Our future success depends on our ability to retain key employees, consultants and advisors and to attract, retain and motivate qualified personnel.
We are highly dependent on members of our executive team, the loss of whose services may adversely impact the achievement of our objectives. While we have entered into employment agreements with each of our executive officers, any of them could leave our employment at any time. We currently do not have “key person” insurance on any of our employees. The loss of the services of one or more of our current employees might impede the achievement of our research, development and commercialization objectives.
Recruiting and retaining other qualified employees, consultants and advisors for our business, including scientific and technical personnel, also will be critical to our success. There currently is a shortage of skilled individuals with substantial gene therapy experience, which is likely to continue. As a result, competition for skilled personnel, including in gene therapy research and vector manufacturing, is intense and the turnover rate can be high. We may not be able to attract and retain personnel on acceptable terms given the competition among numerous pharmaceutical and biotechnology companies and academic institutions for individuals with similar skill sets. In addition, failure to succeed in preclinical or clinical trials or applications for marketing approval may make it more challenging to recruit and retain qualified personnel. The inability to recruit, or loss of services of certain executives, key employees, consultants or advisors, may impede the progress of our research, development and commercialization objectives and have a material adverse effect on our business, financial condition, results of operations and prospects.
If we are unable to build and integrate our management team, our business could be harmed.
Our success depends largely on the development and execution of our business strategy by our senior management team. Dr. Kaspar was historically employed as our Chief Scientific Officer on a part‑time basis, while he devoted a majority of his professional time to his responsibilities at NCH. Effective September 2017, Dr. Kaspar began serving as our Chief Scientific Officer on a full‑time basis. Under the terms of his former NCH employment agreement, NCH owns all inventions and discoveries, whether patentable or not, that Dr. Kaspar made, conceived or reduced to practice while at NCH, unless otherwise specifically provided for by the terms of a sponsored research agreement between NCH and us.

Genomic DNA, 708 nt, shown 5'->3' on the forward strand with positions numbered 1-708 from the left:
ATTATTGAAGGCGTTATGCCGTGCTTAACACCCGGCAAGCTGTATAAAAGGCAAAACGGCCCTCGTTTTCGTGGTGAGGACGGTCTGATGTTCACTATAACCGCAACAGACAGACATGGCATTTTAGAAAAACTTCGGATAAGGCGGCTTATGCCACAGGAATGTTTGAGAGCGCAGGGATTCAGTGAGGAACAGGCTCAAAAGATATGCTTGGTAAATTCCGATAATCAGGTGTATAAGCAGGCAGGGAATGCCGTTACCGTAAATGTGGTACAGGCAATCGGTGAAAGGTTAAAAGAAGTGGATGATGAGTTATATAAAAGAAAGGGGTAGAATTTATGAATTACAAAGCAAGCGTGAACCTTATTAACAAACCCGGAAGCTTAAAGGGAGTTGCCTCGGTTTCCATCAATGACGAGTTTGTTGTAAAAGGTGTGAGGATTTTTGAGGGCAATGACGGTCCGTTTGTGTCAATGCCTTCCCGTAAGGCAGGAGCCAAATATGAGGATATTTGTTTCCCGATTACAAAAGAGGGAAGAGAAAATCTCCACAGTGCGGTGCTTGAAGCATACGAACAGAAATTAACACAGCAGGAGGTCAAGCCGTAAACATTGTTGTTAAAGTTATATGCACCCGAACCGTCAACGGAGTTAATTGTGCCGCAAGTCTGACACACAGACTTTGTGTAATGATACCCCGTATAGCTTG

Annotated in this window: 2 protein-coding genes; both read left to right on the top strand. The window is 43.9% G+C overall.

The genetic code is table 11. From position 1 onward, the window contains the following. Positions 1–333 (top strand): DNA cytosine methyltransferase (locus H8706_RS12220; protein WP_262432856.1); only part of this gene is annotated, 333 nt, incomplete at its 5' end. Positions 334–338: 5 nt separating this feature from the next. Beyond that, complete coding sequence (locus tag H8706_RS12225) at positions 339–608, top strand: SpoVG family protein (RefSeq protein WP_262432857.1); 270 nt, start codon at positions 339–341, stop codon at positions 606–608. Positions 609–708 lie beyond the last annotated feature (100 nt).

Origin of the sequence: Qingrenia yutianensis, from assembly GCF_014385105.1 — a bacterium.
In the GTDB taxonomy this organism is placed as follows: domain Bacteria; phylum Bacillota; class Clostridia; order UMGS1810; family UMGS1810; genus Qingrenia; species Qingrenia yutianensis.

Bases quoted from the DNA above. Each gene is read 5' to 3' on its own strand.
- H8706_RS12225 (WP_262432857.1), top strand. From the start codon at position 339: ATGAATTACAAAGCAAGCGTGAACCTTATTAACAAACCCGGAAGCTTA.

We cannot assure you that our new management will succeed in working together as a team, working well with our other existing employees or successfully executing our business strategy in the near‑term or at all, which could harm our business and financial prospects. Further, integrating new management into existing operations may be challenging. If we are unable to effectively integrate our new executive management team, our operations and prospects could be harmed.
If we are unable to manage expected growth in the scale and complexity of our operations, our performance may suffer.
If we are successful in executing our business strategy, we will need to expand our managerial, operational, financial and other systems and resources to manage our operations, continue our research and development activities and, in the longer term, build a commercial infrastructure to support commercialization of AVXS‑101 if it is approved for sale. Future growth would impose significant added responsibilities on members of management. It is likely that our management, finance, development personnel, systems and facilities currently in place may not be adequate to support this future growth. Our need to effectively manage our operations, growth and any future product candidates requires that we continue to develop more robust business processes and improve our systems and procedures in each of these areas and to attract and retain sufficient numbers of talented employees. We may be unable to successfully implement these tasks on a larger scale and, accordingly, may not achieve our research, development and growth goals.
Our employees, principal investigators, consultants and commercial partners may engage in misconduct or other improper activities, including non‑compliance with regulatory standards and requirements and insider trading.
We are exposed to the risk of fraud or other misconduct by our employees, principal investigators, consultants and commercial partners. Misconduct by these parties could include intentional failures to comply with FDA regulations